Start by challenging your leadership team to build a concise worldview for your organization. It can be as short as three to five bullet points or a full multi-page document.
The easiest way to build your worldview is to invite your team write it with you. Explain the exercise to your senior team and your objective is to create the canvas of the market.
Break the team into smaller groups of two or three people and ask them to work together to develop and present the views on the current state of the market and the trends you expect to impact it. They should include:
1. What are our basic assumptions of the market in which we play?
2. What are the trends most likely to impact us? How sizable is the impact?
3. Where are new or emerging opportunities enabled by these trends?
4. What are current threats we face?
An essential tool for identifying and analyzing trends is a PESTEL analysis. PESTEL is a mnemonic covering significant trends: Political, Economic, Social, Environmental, and Technological.
Give your teams time to write these out on their own and create an outline to present to the other teams. Debate what the team agrees with and they don’t to draw from the presentations a collective narrative that team agrees is your worldview.
You won’t agree on everything, so collect those trends and their potential for impact that are less certain—that’s your watchlist for your team to verify and the degree of impact in the future.
Recognizing contextual changes drives the creation of great opportunities. The initial impetus for the creation of Netflix 1.0, the company’s DVD mail-order business, may have come from Reed Hasting’s displeasure over a $40 video late fee. However, the real foundation for the solution came when a friend told Hastings of the coming trend of movies moving to the digital video disk, or DVD. Understanding this trend, Hastings created and tested the hypothesis that this more durable media could be mailed without damage. Hastings purchased several music CDs and shipped them to himself to prove his hypothesis.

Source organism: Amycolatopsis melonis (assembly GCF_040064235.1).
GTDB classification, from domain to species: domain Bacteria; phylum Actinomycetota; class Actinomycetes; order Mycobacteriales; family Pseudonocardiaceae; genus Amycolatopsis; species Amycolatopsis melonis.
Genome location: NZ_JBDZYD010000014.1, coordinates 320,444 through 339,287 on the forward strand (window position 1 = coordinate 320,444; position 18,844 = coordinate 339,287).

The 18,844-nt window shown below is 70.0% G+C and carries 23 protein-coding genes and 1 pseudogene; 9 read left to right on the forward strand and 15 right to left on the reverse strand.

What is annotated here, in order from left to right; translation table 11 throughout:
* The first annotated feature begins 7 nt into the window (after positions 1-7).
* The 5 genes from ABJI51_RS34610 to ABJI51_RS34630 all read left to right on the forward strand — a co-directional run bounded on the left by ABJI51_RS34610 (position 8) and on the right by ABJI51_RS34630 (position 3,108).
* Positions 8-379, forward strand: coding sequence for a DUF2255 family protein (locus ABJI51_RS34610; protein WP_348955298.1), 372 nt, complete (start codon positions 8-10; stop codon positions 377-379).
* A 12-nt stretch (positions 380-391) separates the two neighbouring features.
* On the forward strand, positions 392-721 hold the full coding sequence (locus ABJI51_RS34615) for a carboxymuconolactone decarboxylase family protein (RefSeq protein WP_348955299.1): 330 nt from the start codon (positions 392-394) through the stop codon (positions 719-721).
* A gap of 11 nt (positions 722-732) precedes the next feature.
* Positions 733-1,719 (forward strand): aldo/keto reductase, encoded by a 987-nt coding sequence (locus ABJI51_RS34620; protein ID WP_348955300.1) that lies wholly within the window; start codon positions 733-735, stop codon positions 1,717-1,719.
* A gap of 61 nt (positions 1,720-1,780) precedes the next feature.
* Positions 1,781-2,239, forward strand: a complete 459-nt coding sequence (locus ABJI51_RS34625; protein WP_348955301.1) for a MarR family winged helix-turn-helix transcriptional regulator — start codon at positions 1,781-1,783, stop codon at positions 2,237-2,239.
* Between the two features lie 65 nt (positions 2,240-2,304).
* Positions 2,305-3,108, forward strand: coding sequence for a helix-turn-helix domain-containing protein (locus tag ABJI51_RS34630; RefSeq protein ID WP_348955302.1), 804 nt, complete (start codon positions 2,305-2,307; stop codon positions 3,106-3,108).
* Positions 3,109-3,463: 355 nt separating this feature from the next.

At the time DVDs sold for $20 while Blockbuster was buying VHS cassettes for $45. Hastings recognize these fundamental changes meant that he could purchase inexpensive and durable DVDs and mail them cheaply. This allowed Hastings to develop a competitive offering by using regional distribution centers to distribute the DVDs by mail. This new trend opened up a new opportunity and built the “Why now?” narrative.
Building a worldview may not present a billion-dollar opportunity like Netflix, but it is effective at getting your entire team on board and ready to design your strategy for the opportunity in front of you.
One CEO I worked with exemplifies an effective use of contextual awareness to identify what trends were impacting her organization, how they were affecting customers, the opportunities created, and what capabilities the company needed to build to take advantage of the opportunities. In every board meeting and company meeting, she would display that slide of assumptions which gave her team the “Why now?” and then explain the problems it created for the customer, and why her company was uniquely positioning themselves to fulfill their needs.
This short exercise will unify your team together to a common vision and allow you to communicate it to the entire organization.
With that in place you will be prepared to explore your own strategy including a definition of what winning means and how you will achieve it. We’ll cover that in the next post.
Feel free to comment below or reach out if you have any thoughts.